By Dhuha Darweesh
Synopsis: Saoirse Ronan stars as Josephine “Jo” March, who lives in New York after the Civil War. The movie follows four sisters: Jo, a writer, Meg, an actress, Amy, a painter, and Beth, a pianist. The movie is mostly from Jo’s point of view, of her past and present, and how certain decisions have affected her and her family’s life.
On my way to watch “Little Women” (2019), I was extremely sceptical of whether or not I would like it. I knew that I loved Greta Gerwig’s directing, as well as, both Saoirse Ronan and Emma Watson’s acting from previous movies, but I had a huge distaste for Timothée Chalamet’s acting from his previous roles. I had tried to watch “Little Women” (1994) twice in the past and found it extremely boring, to the point of falling asleep before the end credits made it to the screen.
The most recent production was in one word: phenomenal. I now understand why so many white women watch “Little Women” every Christmas. This is the second film that has Greta Gerwig directing with Saoirse Ronan and Timothée Chalmet acting alongside each other. Their dynamic on screen is so genuine that one almost feels as if it is real life. I don’t know an actress who could have portrayed Jo March better than Saoirse Ronan, certainly not Winona Ryder, even though I love Winona in all her other roles. Saoirse just has this air about her that allows her to play independent, self righteous women to a tee.
I really appreciated that Amy’s character was played by Florence Pugh who is much older than the original Amy. In the 1994 version, despite casting Kirsten Dunst as the younger Amy and Samantha Mathis as the older version, the actress still looked way too young to be getting married. I definitely felt as though Meg was the most boring out of the sisters. She was so quiet and just wanted to get married and have kids, who was completely polar opposite from Jo, who I felt connected to. Beth was a sweetheart who deserved better. Saoirse Ronan, Emma Watson, Florence Pugh, and Eliza Scanlen did an amazing job at playing sisters. I have three sisters myself and I can honestly relate to so many of their interactions with one another. Even though they argued and fought, they had an unconditional bond to one another, some more than others.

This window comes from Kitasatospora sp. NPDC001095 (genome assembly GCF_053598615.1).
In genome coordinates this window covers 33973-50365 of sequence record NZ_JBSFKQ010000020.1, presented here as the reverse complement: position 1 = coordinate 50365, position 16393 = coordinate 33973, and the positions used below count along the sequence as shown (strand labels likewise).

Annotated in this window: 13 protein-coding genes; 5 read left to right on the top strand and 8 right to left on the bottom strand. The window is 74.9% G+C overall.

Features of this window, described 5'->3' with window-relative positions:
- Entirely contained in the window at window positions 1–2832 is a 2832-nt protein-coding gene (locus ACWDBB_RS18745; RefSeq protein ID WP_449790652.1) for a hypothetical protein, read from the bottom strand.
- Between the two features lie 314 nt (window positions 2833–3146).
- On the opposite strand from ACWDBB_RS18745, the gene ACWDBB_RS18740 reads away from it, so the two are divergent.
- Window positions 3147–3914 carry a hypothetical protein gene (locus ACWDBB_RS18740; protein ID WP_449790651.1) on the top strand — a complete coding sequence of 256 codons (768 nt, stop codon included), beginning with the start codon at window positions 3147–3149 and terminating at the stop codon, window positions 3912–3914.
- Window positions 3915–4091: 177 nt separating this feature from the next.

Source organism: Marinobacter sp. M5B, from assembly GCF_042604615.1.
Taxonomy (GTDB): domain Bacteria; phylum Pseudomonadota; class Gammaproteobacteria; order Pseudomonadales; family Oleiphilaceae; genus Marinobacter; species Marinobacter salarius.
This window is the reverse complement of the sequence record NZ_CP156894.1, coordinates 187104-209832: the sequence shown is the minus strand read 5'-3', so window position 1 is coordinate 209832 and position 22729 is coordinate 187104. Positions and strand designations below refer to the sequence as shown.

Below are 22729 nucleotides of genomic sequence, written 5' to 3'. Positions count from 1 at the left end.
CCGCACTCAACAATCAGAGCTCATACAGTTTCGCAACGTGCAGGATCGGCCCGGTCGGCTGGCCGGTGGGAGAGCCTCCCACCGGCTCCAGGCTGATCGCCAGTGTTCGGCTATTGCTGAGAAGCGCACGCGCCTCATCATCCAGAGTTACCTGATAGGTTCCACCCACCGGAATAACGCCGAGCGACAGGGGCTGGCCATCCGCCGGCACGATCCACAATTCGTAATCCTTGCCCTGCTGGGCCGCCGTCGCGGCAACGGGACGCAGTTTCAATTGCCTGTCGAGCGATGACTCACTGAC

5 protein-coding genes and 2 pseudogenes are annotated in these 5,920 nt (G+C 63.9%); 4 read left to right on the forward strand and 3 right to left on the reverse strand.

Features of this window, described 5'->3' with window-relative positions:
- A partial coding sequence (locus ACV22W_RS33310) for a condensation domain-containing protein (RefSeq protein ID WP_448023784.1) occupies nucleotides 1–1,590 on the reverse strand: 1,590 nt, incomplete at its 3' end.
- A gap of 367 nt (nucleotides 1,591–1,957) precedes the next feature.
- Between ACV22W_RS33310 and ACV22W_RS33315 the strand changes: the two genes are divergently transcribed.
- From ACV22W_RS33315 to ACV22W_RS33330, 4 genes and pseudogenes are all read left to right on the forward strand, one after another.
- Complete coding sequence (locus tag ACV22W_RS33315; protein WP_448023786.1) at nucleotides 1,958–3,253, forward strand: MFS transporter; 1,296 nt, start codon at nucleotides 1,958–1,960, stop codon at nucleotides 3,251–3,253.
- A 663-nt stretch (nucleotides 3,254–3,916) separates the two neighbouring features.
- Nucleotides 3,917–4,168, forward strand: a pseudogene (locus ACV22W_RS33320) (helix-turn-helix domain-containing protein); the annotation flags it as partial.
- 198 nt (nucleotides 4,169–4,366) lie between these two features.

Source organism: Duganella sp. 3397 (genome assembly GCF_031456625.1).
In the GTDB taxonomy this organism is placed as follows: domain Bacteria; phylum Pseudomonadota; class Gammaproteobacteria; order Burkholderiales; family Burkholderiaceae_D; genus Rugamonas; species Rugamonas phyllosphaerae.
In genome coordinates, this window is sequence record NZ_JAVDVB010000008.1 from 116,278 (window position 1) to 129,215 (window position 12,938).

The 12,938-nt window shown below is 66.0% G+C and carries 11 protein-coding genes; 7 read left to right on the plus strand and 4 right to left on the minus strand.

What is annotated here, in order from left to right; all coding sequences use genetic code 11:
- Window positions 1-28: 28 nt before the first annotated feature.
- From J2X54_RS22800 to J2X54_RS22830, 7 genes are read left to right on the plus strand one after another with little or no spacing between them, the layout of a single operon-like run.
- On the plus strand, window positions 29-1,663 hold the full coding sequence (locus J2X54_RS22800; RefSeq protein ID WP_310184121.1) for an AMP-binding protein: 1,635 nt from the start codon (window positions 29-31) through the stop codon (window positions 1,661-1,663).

Thoughts on Timothée Chalamet before this movie, he’s trash, we don’t talk about him. Thoughts on him now? “What a time to be alive…” I found him so dreamy as Theodore “Laurie” Laurence. Who wouldn’t want to get married to him? In previous movies, I always saw him as this pretentious stuck up white boy, who was not relatable to me at all, but who can’t relate to unrequited love?
I did not think this movie would be a tear-jerker going in, but I definitely cried more than I would care to admit. I hope we get more movies directed by Greta Gerwig with Saoirse Ronan as the lead actress because they truly create magic together.
“How I LIve Now – Saoirse Ronan” by Ross Belot is licensed under CC BY 2.0